Grammar Comparative Adjectives |
The Blue Book of Grammar and Punctuation

Comparative Adjectives

Most adjectives have three forms or degrees: the positive, the comparative, and the superlative. In this discussion, we’ll take a closer look at comparative adjectives.

A comparative adjective compares two items by modifying the adjective with -er, more, or less.

Base adjective: fast

Comparative adjective between two items: faster

Comparative adjective applied: David is a faster runner than Richard.

It’s important to note the distinction that comparative adjectives involve only two items. If we are attributing a foremost quality to one of more than two items, we would use a superlative adjective: Among David, Richard, and Tony, David is the fastest (not faster) runner.

Comparative Adjectives: Nuances

Comparative adjectives include a couple of nuances to note.

One is that when we are using a comparative adjective to compare two things, one or both of the compared things may be a group.

The Pacific Ocean is larger than all other oceans.

We are talking about multiple oceans, but the comparison is still one thing with another.

Another nuance concerns a comparison such as the following:

Taylor is smarter than any student at the school.

In this context, one could infer that Taylor is not a student at the school; rather, Taylor could be outside of the school and smarter than the students who attend it.

By adding the word other, we imply that Taylor is among the students at the school:

Taylor is smarter than any other student at the school.

Forming Comparative Adjectives: Short

As we’ve mentioned, comparative adjectives are made by modifying them with –er, more, or less. Short adjectives either of one syllable or of two syllables ending in y typically form the comparative degree by adding -er.

If the short adjective ends in the letter e, we simply add the letter r to form -er; we do not add -er to the existing final e. For adjectives of two syllables ending in y, we replace the y with -ier.

Short: One syllable Short: Two syllables ending in y
cold colder happy happier
large larger (not largeer) dusty dustier
small smaller pretty prettier

In some cases, the comparative form of short adjectives requires us to double the final consonant of the base adjective: big/bigger, hot/hotter, fit/fitter.

Forming Comparative Adjectives: Long

With some exceptions, longer adjectives for comparative purposes are generally classified as those with three or more syllables or those with two syllables that do not end in y. We form the comparative by pairing the adjective with more or less.

Adjective Comparison more Comparison less
relaxed more relaxed less relaxed
expensive more expensive less expensive
challenging more challenging less challenging

Forming Comparative Adjectives: Irregular

Comparative adjectives also include those that change form from the base word. The following are several examples of irregular comparative adjectives.

Base adjective Irregular comparative
good/well better
bad worse
far farther/further

Comparative Adjectives: Both Forms

Some comparative adjectives can both take the -er form and be part of a more or less construction.

Adjective Comparison -er Comparison more Comparison less
clever cleverer more clever less clever
simple simpler more simple less simple

Related Topic

Adjectives and Adverbs: Forms for Comparison

Pop Quiz

Using what you know about comparative adjectives, convert each adjective in parentheses into its proper comparative form. For comparative adjectives paired with more or less, you can choose either modifier.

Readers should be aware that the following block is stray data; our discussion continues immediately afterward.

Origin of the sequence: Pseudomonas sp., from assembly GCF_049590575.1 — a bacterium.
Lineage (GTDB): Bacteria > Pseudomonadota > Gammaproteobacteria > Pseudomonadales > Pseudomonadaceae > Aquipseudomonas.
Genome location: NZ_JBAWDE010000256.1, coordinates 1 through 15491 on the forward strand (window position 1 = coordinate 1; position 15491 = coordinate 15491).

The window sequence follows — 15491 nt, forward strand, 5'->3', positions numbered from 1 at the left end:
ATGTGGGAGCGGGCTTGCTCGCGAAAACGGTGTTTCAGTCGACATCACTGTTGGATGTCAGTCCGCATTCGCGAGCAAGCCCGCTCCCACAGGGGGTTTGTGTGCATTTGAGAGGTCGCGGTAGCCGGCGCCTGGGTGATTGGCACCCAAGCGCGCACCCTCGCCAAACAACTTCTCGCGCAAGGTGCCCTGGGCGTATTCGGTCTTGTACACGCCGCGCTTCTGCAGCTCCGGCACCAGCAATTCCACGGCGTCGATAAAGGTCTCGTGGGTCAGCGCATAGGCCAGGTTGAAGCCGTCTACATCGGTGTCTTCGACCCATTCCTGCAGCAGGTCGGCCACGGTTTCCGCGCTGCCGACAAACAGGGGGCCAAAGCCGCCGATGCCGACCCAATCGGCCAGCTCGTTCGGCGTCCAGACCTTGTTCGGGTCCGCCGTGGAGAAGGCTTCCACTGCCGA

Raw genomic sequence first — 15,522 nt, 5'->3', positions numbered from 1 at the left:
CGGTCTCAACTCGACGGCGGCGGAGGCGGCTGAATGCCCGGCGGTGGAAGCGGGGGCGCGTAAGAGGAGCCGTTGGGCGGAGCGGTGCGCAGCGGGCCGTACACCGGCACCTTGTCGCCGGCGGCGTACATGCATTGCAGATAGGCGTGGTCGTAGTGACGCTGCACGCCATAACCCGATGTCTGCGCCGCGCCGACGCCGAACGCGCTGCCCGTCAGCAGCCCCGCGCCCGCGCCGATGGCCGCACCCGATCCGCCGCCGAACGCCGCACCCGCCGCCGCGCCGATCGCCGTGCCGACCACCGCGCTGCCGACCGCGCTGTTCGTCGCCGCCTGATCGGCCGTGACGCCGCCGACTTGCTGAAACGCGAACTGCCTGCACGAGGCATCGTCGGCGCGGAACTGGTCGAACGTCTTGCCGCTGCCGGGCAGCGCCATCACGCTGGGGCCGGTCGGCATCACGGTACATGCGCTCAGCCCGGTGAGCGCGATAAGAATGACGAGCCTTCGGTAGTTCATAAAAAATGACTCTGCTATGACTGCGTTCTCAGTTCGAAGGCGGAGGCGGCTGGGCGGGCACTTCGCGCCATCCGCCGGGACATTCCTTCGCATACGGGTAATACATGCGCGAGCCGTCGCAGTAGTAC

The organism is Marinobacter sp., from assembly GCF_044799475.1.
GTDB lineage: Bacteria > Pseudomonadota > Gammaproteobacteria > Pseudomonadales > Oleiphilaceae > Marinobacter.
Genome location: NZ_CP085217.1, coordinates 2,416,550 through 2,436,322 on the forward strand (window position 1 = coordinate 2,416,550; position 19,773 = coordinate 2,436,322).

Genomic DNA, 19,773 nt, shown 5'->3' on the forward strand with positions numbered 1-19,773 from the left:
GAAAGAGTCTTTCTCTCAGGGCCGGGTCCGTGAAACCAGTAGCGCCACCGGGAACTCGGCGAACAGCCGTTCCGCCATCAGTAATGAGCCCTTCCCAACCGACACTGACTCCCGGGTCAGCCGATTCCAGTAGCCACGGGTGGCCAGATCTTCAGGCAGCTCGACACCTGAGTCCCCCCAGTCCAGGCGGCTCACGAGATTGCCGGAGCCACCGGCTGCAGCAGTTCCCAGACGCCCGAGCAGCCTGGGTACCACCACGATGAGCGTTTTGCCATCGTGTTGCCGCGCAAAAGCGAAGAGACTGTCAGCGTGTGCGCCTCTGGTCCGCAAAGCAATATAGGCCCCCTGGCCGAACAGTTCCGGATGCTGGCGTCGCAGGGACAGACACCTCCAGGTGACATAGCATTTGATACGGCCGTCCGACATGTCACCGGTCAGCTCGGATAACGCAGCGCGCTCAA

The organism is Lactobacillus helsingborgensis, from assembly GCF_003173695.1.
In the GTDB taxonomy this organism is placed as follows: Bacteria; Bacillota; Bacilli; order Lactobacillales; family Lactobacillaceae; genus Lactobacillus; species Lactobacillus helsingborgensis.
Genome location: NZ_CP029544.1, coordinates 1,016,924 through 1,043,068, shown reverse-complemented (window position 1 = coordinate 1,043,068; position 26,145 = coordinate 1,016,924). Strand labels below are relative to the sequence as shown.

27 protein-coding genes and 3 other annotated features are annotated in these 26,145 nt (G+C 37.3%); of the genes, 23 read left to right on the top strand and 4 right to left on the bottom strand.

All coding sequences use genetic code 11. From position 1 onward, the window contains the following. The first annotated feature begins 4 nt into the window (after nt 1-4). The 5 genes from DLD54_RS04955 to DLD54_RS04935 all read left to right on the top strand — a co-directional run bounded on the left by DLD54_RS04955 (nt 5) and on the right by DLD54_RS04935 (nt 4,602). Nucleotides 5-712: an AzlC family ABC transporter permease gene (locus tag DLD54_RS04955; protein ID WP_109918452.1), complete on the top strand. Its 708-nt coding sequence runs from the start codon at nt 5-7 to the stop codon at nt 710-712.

1. Thomas is (funny) than Robin.

2. Lizette is (intelligent) than Marissa.

3. The stitching of this quilt is (elaborate) than that one.

4. These flowers make me (happy) than those.

5. The critics have said that the movie sequel is (bad) than the original film.


Pop Quiz Answers

1. Thomas is funnier than Robin.

2. Lizette is more intelligent (or less intelligent) than Marissa.

3. The stitching of this quilt is more elaborate (or less elaborate) than that one.

4. These flowers make me happier than those.

5. The critics have said that the movie sequel is worse than the original film.

If the article or the existing discussions do not address a thought or question you have on the subject, please use the "Comment" box at the bottom of this page.

6 responses to “Comparative Adjectives”

  1. David Hayes says:

    Great article!

    I came across the Cambridge English Dictionary definition of the word “acme” as: “the best or most perfect thing that can exist or be achieved.”

    Also, Joe Biden in his inaugural speech as U.S. President referred to “a more perfect Union.”

    Any comment on “most perfect” and “more perfect”?

    • says:

      Since perfection cannot be improved upon, we would hesitate to use the phrases “more perfect” or “most perfect” on our site.

  2. David Hayes says:

    Thanks for replying.

    When you say “we would hesitate to use the phrases,” are you implying that you wouldn’t rule out using them in exceptional circumstances?

    • says:

      While we cannot speak for other sources such as the Cambridge English Dictionary, we would probably not ever use phrases such as “more perfect” or “most perfect” on our website unless surrounding context put us in an unexpected instance of adapting ourselves for clarity’s sake, in which case we might revise the surrounding context.

  3. Sachi G says:

    What about the adjective “true”? It is one syllable, and yet it is awkward to say that Statement A is “truer” than Statement B.

Leave a Comment or Question:

Please ensure that your question or comment relates to the topic of the blog post. Unrelated comments may be deleted. If necessary, use the "Search" box on the right side of the page to find a post closely related to your question or comment.

Your email address will not be published. Required fields are marked *